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America: It's Time to Break Up
We're going from dysfunction to dystopia. It's time for something like a "national divorce." It's time for decentralization.
Our country has become an ideological war zone, with battles being fought over Black Lives Matter, abortion, school curriculums, and child gender reassignments. Everything has been politicized, from entertainment to diet to the FBI…. [T]here are two culturally and politically dominant factions in this country, and they are not living peacefully together.
We are in an abusive relationship. I want a divorce.
In the 20th century, Americans had national unity. This unity was achieved through centralized media and government schools inculcating civic narratives. Having a couple of enemies never hurt, and this wasn’t so much a conspiracy as a sign of the times. In those days, you could find common ground in the Constitution or the fight against Nazis or Commies.
Those days are over.
Today, illiberal extremists hover over the Republic’s dried detritus: On the far left, there are mobs with Molotov cocktails; on the far right, there are reactionaries with tiki torches. These extremists are not just hotheads; they risk the Republic’s going up in flames. There are shades of controversy, culture war, and class struggle at every stage in between the extremes. We haven’t seen this kind of national animus since the 1960s, and it will get worse before it gets better. Increasingly, Americans are getting sucked into weird affinity groups and filter bubbles whose members view outsiders as enemies.
In the internet age, no grand civic narrative can long prevail. Manufactured consent was only possible in the days of ABC, NBC, and state-approved social studies books. We now have an information ecology polluted by sensationalism, groupthink, availability cascades, and meme wars. Those who color outside tribal lines are greeted with hostility. Why? Too many people have become unmoored from the values and practices that give life meaning. And far too many have divorced themselves from the liberal ideals that animated the American Founding.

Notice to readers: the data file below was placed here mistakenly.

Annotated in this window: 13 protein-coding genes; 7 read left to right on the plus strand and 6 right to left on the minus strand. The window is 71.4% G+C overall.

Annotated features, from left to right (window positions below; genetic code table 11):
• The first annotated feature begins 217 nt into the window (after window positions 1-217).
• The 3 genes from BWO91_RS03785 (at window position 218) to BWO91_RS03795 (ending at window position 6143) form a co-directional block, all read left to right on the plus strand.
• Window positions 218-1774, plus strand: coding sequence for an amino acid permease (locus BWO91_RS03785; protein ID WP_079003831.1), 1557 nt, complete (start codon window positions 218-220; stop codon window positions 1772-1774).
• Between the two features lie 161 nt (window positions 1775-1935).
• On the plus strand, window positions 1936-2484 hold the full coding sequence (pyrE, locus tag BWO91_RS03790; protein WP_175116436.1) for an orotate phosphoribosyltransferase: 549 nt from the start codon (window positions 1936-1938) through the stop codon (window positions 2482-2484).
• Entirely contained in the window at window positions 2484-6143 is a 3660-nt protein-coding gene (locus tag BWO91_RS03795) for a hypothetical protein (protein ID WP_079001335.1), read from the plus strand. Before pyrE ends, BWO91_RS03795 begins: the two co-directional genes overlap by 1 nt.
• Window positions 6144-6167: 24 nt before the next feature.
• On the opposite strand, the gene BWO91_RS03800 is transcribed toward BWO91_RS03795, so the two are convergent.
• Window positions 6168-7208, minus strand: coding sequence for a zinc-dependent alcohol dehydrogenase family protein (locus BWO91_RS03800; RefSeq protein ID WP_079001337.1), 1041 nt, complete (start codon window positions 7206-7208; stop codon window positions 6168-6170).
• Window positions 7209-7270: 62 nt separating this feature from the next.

As America plunges headlong into a debt crisis, the culture wars continue to distract us. For better or worse, we’re being pulled apart as the government—and the people—go broke.
So What Can Be Done?
It’s time to break up.
There are all manner of ways to do it—from muscular subsidiarity to separatism. But the core message is clear: Trouble is coming if we don’t find a way more loosely to self-organize according to different conceptions of the good.
And we must be prepared for it: mind, body, and system.
My 2001 After Collapse is not a prepper’s book—though taking on a prepper’s mentality doesn’t seem like a punchline anymore. Each chapter corresponds with seven dimensions along which America is breaking down:
Our socio-economic models are faulty.
Our state and corporate hierarchies are faltering.
Our belief in the founding ideals is fading.
Our systems of mutual aid are dying.
Our collective intelligence is fractured.
Our civil discourse is deteriorating.
Our government is in debt and disorder.
The punchline? Only decentralization can save us. Let me focus on that point for a moment.
Decentralization: A Conscious Decoupling
Breaking up is hard to do, but it’s not that hard.
We have to create more space for institutional pluralism. So, it might be time to further break up the country into sovereign units. Peaceful secession. A loose confederation. At least more federalism. Let people experiment and be united in experimentation. Let the Bernie Sanders supporters turn Vermont into a socialist, buy-local paradise. Let Northern California break off from the Bay Area and SoCal to form the state of Jefferson. Let New Hampshire become even freer. Let the Republic of Texas separate, even if Austin “keeps it weird” as an independent city-state.